When I was appointed Apostolic Administrator in Ferns I piloted, with the Diocesan Team, the inter-agency meetings whereby the diocese, HSE and Gardai met to share information so as to inform best practice in dealing with child sexual abuse. The Ferns Report commended this pilot scheme and recommended that it be replicated throughout the country. Legislation has yet to be passed to give support to this. It is the practice at present in the Dublin Archdiocese. My actions as Auxiliary Bishop and as Apostolic Administrator could not be described as those of ‘cover-up’.”

At National level in 1999 I was appointed Chairperson of the Irish Bishops’ Liaison Committee on Child Abuse, which later became known as the Irish Bishops’ Committee on Child Protection. Through that Committee, the Irish Bishops’ Conference established the National Child Protection Office in 2001. The Committee, under my Chairmanship, commissioned the College of Surgeons to produce a comprehensive research study on clerical sexual abuse. The result ‘Time to Listen’ – is commended in the Murphy Report. “In this Commission’s view this was a very valuable contribution to the debate on child sexual abuse by clergy “(7.47) My work in child protection since 1996 assisted me in my appointment and work as Apostolic Administrator in the Diocese of Ferns from April 2002 – April 2006. My work there is outlined in the Ferns Report where both Mr. George Birmingham, S.C., and Mr. Justice Frank Murphy commended the co-operation they received from the Diocese of Ferns and myself.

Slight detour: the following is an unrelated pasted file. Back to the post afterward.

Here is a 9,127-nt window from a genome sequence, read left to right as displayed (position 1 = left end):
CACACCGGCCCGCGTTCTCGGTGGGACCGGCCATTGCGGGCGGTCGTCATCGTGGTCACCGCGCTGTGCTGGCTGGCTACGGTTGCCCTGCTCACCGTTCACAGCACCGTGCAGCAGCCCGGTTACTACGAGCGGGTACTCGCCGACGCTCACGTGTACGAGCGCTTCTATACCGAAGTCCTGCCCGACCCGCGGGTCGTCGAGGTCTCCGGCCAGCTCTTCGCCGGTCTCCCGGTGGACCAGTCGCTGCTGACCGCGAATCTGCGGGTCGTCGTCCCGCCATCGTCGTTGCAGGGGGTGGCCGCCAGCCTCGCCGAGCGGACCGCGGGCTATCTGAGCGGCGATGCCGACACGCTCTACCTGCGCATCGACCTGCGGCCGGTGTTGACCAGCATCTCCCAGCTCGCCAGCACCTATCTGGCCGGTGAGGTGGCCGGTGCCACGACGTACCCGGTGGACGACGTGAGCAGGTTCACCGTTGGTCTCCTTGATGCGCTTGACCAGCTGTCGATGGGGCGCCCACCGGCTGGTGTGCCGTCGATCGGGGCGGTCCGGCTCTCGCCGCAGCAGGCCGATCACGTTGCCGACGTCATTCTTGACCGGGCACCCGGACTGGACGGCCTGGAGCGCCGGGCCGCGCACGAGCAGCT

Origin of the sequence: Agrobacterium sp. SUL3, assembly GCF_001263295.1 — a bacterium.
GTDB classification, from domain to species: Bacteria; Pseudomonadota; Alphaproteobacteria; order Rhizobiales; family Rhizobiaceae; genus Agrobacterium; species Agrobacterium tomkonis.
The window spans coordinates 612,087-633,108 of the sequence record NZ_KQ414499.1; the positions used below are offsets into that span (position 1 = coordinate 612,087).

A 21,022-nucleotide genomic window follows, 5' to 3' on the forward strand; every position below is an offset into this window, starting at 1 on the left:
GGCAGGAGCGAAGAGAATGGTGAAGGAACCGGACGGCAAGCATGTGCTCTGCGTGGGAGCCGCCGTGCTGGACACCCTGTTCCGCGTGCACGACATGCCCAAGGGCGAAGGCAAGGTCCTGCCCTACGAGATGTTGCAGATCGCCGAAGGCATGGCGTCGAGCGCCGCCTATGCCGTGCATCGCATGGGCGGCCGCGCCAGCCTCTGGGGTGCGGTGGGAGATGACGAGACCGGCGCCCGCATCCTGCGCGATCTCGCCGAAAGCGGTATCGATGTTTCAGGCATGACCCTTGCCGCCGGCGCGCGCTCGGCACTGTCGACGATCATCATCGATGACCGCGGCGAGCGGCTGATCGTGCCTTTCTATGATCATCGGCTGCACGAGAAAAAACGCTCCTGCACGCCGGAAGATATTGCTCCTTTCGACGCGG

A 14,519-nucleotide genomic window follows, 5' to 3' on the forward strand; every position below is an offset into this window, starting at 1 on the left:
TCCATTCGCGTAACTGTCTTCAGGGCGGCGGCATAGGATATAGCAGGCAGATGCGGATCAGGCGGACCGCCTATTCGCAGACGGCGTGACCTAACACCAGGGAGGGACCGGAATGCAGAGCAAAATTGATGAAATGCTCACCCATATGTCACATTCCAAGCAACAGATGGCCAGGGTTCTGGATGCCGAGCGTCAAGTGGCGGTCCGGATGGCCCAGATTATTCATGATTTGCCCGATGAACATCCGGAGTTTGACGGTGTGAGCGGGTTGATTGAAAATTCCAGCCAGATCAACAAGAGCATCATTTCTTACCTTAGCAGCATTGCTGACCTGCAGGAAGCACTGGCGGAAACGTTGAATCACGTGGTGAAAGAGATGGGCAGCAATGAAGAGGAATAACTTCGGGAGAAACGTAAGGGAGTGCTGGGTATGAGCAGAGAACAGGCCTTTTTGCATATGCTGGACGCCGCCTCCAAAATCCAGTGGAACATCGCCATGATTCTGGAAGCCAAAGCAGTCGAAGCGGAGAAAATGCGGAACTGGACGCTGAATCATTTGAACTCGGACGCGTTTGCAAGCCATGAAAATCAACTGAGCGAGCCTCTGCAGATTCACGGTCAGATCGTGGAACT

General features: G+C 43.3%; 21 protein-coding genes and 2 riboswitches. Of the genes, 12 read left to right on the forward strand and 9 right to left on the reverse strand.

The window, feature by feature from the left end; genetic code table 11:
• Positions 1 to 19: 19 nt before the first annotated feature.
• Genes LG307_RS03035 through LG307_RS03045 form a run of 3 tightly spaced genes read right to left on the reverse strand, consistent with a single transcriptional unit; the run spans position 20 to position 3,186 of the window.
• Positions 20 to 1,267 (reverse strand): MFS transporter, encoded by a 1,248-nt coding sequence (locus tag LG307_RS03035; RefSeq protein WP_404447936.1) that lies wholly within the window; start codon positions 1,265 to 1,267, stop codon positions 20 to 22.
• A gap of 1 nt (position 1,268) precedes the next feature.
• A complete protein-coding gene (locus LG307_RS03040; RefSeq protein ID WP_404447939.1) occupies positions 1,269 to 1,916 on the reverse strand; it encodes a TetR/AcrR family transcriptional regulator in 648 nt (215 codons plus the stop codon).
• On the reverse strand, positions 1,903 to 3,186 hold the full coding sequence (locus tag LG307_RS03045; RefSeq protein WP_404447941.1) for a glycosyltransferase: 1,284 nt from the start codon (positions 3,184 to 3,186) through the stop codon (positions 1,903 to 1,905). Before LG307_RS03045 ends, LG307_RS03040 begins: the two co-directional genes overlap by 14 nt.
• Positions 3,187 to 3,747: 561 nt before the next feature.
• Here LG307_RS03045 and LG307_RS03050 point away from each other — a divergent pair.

[...]The question of resignation has been raised on the grounds of ‘guilt by association’. However, guilt by association only arises where someone is complicit in a decision or action, or is silent when to speak would have made a difference. Present in a room or proximity to a decision-maker of itself is not guilt by association. If anyone attributes such guilt to me, he or she does so without foundation, and against the findings of the Dublin Report.”

shane said...